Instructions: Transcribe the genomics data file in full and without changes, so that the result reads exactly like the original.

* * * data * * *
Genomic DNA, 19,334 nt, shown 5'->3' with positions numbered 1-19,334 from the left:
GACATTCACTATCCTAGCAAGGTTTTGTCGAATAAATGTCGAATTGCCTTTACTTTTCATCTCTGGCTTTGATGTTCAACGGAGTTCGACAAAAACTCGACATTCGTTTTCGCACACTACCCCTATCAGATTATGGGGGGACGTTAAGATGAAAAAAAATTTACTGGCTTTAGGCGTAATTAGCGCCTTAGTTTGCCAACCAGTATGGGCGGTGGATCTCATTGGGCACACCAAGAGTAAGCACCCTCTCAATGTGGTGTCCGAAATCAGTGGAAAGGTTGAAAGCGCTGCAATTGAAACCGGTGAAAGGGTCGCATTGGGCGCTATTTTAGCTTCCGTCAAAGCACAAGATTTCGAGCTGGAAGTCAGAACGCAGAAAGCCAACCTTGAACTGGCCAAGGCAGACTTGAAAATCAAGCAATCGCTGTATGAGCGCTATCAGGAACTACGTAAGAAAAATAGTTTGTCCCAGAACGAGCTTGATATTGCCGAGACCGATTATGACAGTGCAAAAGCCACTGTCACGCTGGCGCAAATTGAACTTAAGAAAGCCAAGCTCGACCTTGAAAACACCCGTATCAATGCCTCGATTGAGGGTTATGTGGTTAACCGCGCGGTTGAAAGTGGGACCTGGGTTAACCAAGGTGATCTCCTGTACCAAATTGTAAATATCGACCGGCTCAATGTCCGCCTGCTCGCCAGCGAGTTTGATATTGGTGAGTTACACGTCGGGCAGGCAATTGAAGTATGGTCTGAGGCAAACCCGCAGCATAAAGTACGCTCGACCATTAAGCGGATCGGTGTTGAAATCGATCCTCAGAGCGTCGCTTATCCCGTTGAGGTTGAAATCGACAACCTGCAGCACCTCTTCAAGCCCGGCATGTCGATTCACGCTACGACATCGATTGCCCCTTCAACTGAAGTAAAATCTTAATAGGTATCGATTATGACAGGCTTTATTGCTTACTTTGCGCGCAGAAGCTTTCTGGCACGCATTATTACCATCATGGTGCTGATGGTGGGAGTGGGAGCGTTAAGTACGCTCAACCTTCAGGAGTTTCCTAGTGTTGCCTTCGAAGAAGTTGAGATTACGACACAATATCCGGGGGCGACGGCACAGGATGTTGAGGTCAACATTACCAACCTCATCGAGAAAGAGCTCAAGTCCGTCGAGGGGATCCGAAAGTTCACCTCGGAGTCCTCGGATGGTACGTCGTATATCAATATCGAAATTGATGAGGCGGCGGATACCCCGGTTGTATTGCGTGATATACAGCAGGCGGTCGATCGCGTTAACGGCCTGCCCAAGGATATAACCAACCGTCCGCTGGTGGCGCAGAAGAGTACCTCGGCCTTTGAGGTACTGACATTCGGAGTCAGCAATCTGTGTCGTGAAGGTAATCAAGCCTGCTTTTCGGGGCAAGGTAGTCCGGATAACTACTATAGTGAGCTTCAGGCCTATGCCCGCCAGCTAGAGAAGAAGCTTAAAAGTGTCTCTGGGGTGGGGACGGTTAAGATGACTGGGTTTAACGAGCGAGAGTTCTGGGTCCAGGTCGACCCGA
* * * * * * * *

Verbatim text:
Genomic DNA, 19,334 nt, shown 5'->3' with positions numbered 1-19,334 from the left:
GACATTCACTATCCTAGCAAGGTTTTGTCGAATAAATGTCGAATTGCCTTTACTTTTCATCTCTGGCTTTGATGTTCAACGGAGTTCGACAAAAACTCGACATTCGTTTTCGCACACTACCCCTATCAGATTATGGGGGGACGTTAAGATGAAAAAAAATTTACTGGCTTTAGGCGTAATTAGCGCCTTAGTTTGCCAACCAGTATGGGCGGTGGATCTCATTGGGCACACCAAGAGTAAGCACCCTCTCAATGTGGTGTCCGAAATCAGTGGAAAGGTTGAAAGCGCTGCAATTGAAACCGGTGAAAGGGTCGCATTGGGCGCTATTTTAGCTTCCGTCAAAGCACAAGATTTCGAGCTGGAAGTCAGAACGCAGAAAGCCAACCTTGAACTGGCCAAGGCAGACTTGAAAATCAAGCAATCGCTGTATGAGCGCTATCAGGAACTACGTAAGAAAAATAGTTTGTCCCAGAACGAGCTTGATATTGCCGAGACCGATTATGACAGTGCAAAAGCCACTGTCACGCTGGCGCAAATTGAACTTAAGAAAGCCAAGCTCGACCTTGAAAACACCCGTATCAATGCCTCGATTGAGGGTTATGTGGTTAACCGCGCGGTTGAAAGTGGGACCTGGGTTAACCAAGGTGATCTCCTGTACCAAATTGTAAATATCGACCGGCTCAATGTCCGCCTGCTCGCCAGCGAGTTTGATATTGGTGAGTTACACGTCGGGCAGGCAATTGAAGTATGGTCTGAGGCAAACCCGCAGCATAAAGTACGCTCGACCATTAAGCGGATCGGTGTTGAAATCGATCCTCAGAGCGTCGCTTATCCCGTTGAGGTTGAAATCGACAACCTGCAGCACCTCTTCAAGCCCGGCATGTCGATTCACGCTACGACATCGATTGCCCCTTCAACTGAAGTAAAATCTTAATAGGTATCGATTATGACAGGCTTTATTGCTTACTTTGCGCGCAGAAGCTTTCTGGCACGCATTATTACCATCATGGTGCTGATGGTGGGAGTGGGAGCGTTAAGTACGCTCAACCTTCAGGAGTTTCCTAGTGTTGCCTTCGAAGAAGTTGAGATTACGACACAATATCCGGGGGCGACGGCACAGGATGTTGAGGTCAACATTACCAACCTCATCGAGAAAGAGCTCAAGTCCGTCGAGGGGATCCGAAAGTTCACCTCGGAGTCCTCGGATGGTACGTCGTATATCAATATCGAAATTGATGAGGCGGCGGATACCCCGGTTGTATTGCGTGATATACAGCAGGCGGTCGATCGCGTTAACGGCCTGCCCAAGGATATAACCAACCGTCCGCTGGTGGCGCAGAAGAGTACCTCGGCCTTTGAGGTACTGACATTCGGAGTCAGCAATCTGTGTCGTGAAGGTAATCAAGCCTGCTTTTCGGGGCAAGGTAGTCCGGATAACTACTATAGTGAGCTTCAGGCCTATGCCCGCCAGCTAGAGAAGAAGCTTAAAAGTGTCTCTGGGGTGGGGACGGTTAAGATGACTGGGTTTAACGAGCGAGAGTTCTGGGTCCAGGTCGACCCGA